Enter “Prometheus”, Ridley Scott’s return to the Sci-Fi genre and prequel to the Alien(s) franchise. I saw a trailer for this before a release day screening of “The Cabin in the Woods” and was so impressed by the visual quality and shear scale of the thing I made the decision, then and there, that this would be the one to take my IMAX flower.

Looking further into it, now the time is upon me, the only thing that’s giving me second thoughts is that you can only see it at IMAX in 3D (or threed) but I’m willing to overlook this in this case as it was filmed in threed (so it wont be one of those awful pop-up book looking retro-fits) and I’m hoping the extra umph of the IMAX projection might compensate for the usual dimming effect.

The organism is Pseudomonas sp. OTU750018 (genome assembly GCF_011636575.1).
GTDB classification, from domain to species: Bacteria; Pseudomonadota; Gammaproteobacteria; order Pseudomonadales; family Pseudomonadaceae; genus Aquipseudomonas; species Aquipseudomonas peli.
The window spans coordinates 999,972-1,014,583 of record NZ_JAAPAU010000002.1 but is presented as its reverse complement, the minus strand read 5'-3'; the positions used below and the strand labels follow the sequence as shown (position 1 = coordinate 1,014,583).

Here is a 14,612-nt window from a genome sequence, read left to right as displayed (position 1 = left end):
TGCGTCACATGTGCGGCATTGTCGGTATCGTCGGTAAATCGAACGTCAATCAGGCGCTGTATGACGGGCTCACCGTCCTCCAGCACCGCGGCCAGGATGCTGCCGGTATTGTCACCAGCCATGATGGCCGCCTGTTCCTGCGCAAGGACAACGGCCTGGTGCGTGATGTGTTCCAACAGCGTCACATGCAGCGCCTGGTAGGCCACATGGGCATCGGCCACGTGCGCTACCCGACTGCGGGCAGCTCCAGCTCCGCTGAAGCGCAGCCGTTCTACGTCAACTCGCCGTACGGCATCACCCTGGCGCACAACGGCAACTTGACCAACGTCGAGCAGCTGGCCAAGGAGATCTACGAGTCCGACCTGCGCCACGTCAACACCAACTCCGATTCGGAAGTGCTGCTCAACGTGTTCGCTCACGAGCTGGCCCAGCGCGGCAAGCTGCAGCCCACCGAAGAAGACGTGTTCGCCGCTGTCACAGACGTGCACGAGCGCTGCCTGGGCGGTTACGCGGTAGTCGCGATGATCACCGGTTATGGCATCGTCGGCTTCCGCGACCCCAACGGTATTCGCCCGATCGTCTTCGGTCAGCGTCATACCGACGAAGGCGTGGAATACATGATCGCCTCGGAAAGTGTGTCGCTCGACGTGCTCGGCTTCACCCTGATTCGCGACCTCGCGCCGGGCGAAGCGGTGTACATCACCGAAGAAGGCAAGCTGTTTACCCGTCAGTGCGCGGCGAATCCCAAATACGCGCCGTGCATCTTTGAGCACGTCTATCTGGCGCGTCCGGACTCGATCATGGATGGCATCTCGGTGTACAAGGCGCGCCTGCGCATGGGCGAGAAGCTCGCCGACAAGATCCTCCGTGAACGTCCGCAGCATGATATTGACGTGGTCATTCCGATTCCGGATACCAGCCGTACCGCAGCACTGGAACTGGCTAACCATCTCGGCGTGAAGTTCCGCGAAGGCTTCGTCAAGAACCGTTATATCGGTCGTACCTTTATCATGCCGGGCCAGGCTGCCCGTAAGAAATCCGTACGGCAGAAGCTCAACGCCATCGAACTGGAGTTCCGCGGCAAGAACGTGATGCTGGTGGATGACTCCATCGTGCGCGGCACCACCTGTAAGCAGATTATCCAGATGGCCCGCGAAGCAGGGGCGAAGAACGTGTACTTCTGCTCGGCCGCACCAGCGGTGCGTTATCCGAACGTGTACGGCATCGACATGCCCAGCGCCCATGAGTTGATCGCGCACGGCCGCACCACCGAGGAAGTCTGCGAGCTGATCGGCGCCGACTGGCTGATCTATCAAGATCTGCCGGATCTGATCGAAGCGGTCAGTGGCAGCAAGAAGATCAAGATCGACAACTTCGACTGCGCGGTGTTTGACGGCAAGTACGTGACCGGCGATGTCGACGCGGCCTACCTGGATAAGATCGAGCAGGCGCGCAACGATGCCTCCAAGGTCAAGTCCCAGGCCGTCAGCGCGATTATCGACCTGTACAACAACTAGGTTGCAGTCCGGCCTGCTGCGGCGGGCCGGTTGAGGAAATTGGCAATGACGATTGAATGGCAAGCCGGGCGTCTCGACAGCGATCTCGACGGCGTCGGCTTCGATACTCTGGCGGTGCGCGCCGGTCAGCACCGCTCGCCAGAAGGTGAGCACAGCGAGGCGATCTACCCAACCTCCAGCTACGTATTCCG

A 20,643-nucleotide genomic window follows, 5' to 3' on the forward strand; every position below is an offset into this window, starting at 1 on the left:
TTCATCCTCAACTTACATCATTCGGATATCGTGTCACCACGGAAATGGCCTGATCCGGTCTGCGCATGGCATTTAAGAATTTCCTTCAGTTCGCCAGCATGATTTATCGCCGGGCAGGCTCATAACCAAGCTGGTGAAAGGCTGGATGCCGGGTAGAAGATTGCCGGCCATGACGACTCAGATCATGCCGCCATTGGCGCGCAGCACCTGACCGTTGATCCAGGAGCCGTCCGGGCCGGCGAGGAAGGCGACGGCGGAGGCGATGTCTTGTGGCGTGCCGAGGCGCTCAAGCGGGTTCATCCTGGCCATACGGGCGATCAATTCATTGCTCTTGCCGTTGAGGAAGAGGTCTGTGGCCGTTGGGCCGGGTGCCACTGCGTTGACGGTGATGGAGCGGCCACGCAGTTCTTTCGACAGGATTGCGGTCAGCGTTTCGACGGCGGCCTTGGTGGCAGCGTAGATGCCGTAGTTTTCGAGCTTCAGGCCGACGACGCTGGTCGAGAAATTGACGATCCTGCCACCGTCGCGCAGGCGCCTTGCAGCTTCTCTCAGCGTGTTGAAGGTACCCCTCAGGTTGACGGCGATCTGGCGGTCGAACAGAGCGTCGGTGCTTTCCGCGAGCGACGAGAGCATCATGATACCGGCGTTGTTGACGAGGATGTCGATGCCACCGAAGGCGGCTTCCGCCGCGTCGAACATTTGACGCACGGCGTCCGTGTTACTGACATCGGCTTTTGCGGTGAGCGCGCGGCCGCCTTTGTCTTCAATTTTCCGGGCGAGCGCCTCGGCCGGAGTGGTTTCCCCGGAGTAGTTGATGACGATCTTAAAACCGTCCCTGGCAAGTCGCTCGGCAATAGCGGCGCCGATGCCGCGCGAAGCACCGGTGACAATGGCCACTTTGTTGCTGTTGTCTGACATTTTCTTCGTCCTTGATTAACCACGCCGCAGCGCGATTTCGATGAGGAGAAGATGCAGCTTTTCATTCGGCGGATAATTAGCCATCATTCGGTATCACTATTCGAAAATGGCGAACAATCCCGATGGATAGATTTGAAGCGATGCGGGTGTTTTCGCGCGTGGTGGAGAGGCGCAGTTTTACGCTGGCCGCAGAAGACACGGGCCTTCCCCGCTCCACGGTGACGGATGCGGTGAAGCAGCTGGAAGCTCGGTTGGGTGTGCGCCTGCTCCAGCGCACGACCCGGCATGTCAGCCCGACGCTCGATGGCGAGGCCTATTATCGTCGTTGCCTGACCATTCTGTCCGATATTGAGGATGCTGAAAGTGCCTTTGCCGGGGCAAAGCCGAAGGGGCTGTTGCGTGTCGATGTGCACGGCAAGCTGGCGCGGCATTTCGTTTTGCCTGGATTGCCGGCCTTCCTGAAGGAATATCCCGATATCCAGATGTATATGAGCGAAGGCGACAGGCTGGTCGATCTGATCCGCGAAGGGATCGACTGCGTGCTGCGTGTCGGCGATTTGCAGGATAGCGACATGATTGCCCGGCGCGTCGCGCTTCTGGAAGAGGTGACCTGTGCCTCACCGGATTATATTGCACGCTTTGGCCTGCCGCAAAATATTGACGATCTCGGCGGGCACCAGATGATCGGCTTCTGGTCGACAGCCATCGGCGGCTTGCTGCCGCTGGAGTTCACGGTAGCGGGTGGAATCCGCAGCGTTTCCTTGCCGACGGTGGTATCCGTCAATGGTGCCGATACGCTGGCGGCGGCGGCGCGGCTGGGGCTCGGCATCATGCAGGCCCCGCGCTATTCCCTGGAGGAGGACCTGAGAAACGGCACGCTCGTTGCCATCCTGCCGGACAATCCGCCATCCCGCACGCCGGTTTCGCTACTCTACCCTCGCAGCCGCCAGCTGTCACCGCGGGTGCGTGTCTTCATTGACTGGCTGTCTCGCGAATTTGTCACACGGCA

So, there you have it, I’m on the verge of what might be an incredible experience or a rather expensive disappointment. As far as the film goes, I have great confidence in Scott to deliver, if not a classic film, then at least an epic feature. He has a great pedigree for such things and given the cast he has to work with, I feel sure he’ll not let me down. I watched Alien in Hi-Def on my mate’s wall last night too, so I’m all kinds of prepared. Now it’s just a waiting game. I’ll b sure to report back on how it goes, on all fronts.

Roll out your shiniest bells and finest whistles IMAX. I’m coming over there and I expect to be impressed.

A Jubilee Warning

Mmmmmmmmm, children.

Gather ’round friends, and let me tell you a tale. A tale to chill your blood. A tale of power, madness and dogs…